QRM Would Mandate 20% Downpayment

A proposal to federal regulators involving new regulations governing qualified residential mortgages that would mandate a 20 percent down payment for consumers wishing to qualify for a conventional, non-government- backed residential mortgage, has prompted action among the real estate industry. Realtors say if allowed to take effect, the new QRM rules would exacerbate the ongoing housing and lending crisis in America.

According to the National Association of Realtors, 60 percent of recent home buyers made less than a 20 percent down payment. The national group’s data also shows it takes 14 years for a typical person to save a 20 percent down payment to buy a median-priced home. The proposed QRM rule would create an enormous down payment requirement and reduce the availability of affordable mortgages for qualified consumers. Few borrowers would be able to meet these requirements and those that do would be forced to pay much higher rates. Additionally, fees for safe loans did not meet the exceedingly narrow QRM criteria.

A provision in the Dodd-Frank Act signed into law last year requires that financial institutions retain 5 percent of the risk on loans they securitize. The purpose is to discourage excessive risk-taking and create strong incentives for responsible lending and borrowing. Exempt from the requirement are certain QRMs; FHA and VA mortgages are also exempted.

“NAR firmly believes Congress intended to create a broad QRM exemption—strong evidence shows that responsible lending standards and ensuring a borrower’s ability to repay have the greatest impact on reducing lender risk, and not high down payments,” said the national group’s president Ron Phipps. “Saving the necessary down payment has always been the principal obstacle to buyers seeking to purchase their first home. Proposals that require high down payments will only drive more borrowers to FHA, increase costs for borrowers by raising interest rates and fees, and effectively price many eligible borrowers out of the housing market.”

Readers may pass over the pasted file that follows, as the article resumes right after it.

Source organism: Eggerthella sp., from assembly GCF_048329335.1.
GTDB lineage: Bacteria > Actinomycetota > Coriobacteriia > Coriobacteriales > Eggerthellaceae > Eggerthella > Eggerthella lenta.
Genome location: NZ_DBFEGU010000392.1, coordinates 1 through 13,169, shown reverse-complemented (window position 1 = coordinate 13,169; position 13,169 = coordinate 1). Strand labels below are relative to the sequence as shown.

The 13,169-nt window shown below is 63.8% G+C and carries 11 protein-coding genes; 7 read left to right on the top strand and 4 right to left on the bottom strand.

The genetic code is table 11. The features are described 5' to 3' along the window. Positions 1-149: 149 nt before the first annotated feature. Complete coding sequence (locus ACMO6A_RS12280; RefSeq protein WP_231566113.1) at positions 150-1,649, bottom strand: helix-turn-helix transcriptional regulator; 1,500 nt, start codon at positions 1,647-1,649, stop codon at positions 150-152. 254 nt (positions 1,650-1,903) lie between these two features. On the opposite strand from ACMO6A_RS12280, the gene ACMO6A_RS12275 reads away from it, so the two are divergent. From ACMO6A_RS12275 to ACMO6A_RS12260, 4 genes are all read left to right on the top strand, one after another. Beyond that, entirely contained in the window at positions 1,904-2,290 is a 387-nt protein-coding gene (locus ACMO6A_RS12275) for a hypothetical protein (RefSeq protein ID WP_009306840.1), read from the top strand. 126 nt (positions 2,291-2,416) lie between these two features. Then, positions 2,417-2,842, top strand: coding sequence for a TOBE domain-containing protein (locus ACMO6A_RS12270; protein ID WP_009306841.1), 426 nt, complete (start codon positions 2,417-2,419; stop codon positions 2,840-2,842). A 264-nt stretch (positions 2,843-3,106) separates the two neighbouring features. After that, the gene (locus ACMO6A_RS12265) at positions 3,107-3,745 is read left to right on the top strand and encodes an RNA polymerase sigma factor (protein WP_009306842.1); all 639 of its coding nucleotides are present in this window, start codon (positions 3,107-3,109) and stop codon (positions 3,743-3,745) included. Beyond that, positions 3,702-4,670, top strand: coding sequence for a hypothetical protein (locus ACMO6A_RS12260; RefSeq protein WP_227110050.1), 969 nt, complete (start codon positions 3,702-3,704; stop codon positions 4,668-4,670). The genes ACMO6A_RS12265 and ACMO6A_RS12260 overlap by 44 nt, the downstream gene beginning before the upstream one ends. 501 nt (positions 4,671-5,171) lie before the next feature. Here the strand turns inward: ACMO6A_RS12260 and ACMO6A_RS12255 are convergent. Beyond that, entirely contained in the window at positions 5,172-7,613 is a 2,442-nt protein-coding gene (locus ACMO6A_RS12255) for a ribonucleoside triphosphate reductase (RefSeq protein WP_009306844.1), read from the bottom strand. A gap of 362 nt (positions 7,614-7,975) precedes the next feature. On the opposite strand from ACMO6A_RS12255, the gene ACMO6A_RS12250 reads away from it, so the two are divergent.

Realtors say the proposed rule would not only affect buyers, but it would also affect the ability of home-owners to sell their homes, since there would be fewer buyers who could qualify for home ownership. NAR wants federal regulators to honor congressional intent by crafting a QRM exemption that includes a wide variety of traditionally safe, well-underwritten products, such as 30-, 15- and 10-year fixed-rate loans; 7-1 and 5-1 ARMs; and loans with down payments in the 5 percent to 20 percent range with PMI, where required, and with other features found in low-risk loans, such as no prepayment penalties or balloon payments.

“We are asking our representatives to make it clear to the regulators that this proposed regulation was not their legislative intent, and to instead implement a more reasonable QRM that will keep creditworthy buyers in the market and able to acquire a loan,” said Gene Lentz, president of the Silicon Valley Association of Realtors. “If allowed to take effect, the rule would put home ownership out of reach for middle-income Americans.”



About rereno

Real estate investor
This entry was posted in credit, Economy, Government, Home Prices, Politics, Real Estate and tagged , , , . Bookmark the permalink.

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